- Rick Repetti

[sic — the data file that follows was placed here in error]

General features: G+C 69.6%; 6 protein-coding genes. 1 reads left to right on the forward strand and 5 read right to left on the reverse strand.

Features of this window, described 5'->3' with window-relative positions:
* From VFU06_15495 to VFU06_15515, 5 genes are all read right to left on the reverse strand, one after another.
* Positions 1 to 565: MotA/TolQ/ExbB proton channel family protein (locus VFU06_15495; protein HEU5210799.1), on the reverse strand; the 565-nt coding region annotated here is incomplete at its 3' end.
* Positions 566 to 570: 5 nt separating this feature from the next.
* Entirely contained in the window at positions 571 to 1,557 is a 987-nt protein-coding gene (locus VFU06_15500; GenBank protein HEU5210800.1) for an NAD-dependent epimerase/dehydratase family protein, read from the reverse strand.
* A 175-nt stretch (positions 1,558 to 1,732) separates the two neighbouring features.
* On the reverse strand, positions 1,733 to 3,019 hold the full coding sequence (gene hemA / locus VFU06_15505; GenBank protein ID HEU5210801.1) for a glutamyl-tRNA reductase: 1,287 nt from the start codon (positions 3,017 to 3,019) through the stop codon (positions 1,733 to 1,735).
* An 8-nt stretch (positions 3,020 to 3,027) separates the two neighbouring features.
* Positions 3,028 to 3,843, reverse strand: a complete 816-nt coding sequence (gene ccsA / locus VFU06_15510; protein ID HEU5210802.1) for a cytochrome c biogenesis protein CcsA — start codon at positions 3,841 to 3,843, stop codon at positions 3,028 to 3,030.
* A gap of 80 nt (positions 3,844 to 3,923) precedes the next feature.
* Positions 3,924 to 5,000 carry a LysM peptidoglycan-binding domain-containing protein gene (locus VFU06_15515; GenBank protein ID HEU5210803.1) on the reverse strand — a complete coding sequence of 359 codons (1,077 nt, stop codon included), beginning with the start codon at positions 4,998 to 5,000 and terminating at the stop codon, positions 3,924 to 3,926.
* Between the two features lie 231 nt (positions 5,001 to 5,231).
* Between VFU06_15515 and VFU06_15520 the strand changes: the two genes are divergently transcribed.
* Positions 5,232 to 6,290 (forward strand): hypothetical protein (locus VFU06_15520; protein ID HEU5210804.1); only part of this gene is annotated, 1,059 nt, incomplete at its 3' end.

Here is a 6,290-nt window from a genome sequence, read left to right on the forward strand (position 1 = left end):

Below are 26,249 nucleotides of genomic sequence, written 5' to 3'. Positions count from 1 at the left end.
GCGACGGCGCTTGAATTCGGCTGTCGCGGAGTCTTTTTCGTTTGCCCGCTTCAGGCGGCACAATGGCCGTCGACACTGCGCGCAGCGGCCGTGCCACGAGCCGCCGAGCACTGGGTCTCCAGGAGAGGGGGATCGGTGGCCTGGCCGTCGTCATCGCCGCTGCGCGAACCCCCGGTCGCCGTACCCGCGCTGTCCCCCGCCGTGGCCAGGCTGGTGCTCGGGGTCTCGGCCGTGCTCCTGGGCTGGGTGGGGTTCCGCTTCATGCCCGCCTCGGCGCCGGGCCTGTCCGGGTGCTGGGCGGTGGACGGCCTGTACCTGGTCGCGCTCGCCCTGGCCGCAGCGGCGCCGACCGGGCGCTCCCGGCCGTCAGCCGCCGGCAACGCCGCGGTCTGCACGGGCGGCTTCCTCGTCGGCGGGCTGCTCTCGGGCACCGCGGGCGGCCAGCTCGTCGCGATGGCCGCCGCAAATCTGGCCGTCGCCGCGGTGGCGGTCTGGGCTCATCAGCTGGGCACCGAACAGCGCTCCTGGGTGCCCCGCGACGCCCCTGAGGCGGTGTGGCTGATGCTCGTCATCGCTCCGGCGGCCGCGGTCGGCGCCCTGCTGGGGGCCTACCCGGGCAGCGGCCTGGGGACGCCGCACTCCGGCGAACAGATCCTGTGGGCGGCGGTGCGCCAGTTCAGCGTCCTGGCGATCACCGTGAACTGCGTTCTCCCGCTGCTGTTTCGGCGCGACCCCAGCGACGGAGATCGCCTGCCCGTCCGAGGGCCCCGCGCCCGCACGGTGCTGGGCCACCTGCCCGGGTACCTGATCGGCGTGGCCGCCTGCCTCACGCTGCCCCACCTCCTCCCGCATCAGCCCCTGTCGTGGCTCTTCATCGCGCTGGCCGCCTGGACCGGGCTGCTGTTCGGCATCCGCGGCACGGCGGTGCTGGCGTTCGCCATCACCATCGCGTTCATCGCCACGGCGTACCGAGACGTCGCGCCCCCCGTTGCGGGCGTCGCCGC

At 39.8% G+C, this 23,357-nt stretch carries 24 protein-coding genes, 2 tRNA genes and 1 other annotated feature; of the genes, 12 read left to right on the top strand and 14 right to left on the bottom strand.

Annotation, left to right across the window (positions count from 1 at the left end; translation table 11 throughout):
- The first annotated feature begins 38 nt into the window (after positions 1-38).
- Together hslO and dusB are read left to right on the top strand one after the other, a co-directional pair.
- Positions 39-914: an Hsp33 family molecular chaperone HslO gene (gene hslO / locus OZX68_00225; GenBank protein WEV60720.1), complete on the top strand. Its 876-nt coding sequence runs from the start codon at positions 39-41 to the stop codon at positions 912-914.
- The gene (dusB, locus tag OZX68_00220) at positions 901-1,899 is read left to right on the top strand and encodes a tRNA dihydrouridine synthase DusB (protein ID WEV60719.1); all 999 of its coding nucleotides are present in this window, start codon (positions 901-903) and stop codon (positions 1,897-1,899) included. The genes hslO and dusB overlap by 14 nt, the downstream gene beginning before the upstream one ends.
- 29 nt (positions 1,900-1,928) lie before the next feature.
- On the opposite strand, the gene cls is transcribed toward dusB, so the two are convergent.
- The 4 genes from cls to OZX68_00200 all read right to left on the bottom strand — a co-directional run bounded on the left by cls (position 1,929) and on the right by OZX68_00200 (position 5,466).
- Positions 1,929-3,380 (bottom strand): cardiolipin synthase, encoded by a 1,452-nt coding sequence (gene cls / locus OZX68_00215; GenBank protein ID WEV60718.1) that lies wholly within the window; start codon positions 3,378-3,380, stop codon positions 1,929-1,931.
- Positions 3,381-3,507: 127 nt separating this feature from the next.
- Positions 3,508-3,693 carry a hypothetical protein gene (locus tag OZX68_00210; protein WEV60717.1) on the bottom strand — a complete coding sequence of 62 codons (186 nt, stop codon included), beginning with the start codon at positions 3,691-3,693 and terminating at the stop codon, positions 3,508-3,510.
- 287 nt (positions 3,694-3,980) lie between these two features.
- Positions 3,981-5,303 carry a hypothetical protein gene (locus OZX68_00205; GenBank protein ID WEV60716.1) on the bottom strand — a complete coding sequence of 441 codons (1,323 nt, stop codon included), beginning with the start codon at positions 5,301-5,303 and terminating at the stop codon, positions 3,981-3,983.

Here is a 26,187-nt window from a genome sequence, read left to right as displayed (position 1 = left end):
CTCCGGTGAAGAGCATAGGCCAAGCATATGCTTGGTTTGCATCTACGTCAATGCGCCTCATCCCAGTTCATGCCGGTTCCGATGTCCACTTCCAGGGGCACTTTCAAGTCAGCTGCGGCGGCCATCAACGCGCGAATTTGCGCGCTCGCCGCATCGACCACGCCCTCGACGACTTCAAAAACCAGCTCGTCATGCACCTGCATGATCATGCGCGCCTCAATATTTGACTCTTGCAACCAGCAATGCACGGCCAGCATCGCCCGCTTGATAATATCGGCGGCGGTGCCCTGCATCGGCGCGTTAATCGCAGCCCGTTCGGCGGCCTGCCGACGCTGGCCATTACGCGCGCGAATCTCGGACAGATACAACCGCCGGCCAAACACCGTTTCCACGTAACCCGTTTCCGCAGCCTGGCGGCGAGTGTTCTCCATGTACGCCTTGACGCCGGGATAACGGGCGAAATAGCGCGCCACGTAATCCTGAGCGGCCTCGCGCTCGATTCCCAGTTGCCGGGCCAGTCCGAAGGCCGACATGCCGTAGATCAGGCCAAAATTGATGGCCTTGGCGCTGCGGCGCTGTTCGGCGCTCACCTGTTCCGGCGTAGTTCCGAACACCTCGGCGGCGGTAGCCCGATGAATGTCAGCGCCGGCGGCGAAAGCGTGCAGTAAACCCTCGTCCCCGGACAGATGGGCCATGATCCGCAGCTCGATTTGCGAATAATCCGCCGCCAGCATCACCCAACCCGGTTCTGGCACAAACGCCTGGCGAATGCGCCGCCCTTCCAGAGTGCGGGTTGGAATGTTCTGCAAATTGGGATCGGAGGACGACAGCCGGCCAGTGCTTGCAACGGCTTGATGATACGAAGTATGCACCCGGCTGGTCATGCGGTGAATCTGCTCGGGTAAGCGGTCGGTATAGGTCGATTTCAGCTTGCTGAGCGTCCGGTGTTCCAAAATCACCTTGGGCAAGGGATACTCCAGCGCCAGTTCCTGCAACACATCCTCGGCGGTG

Ask a Philosopher: Some Questions about Free Will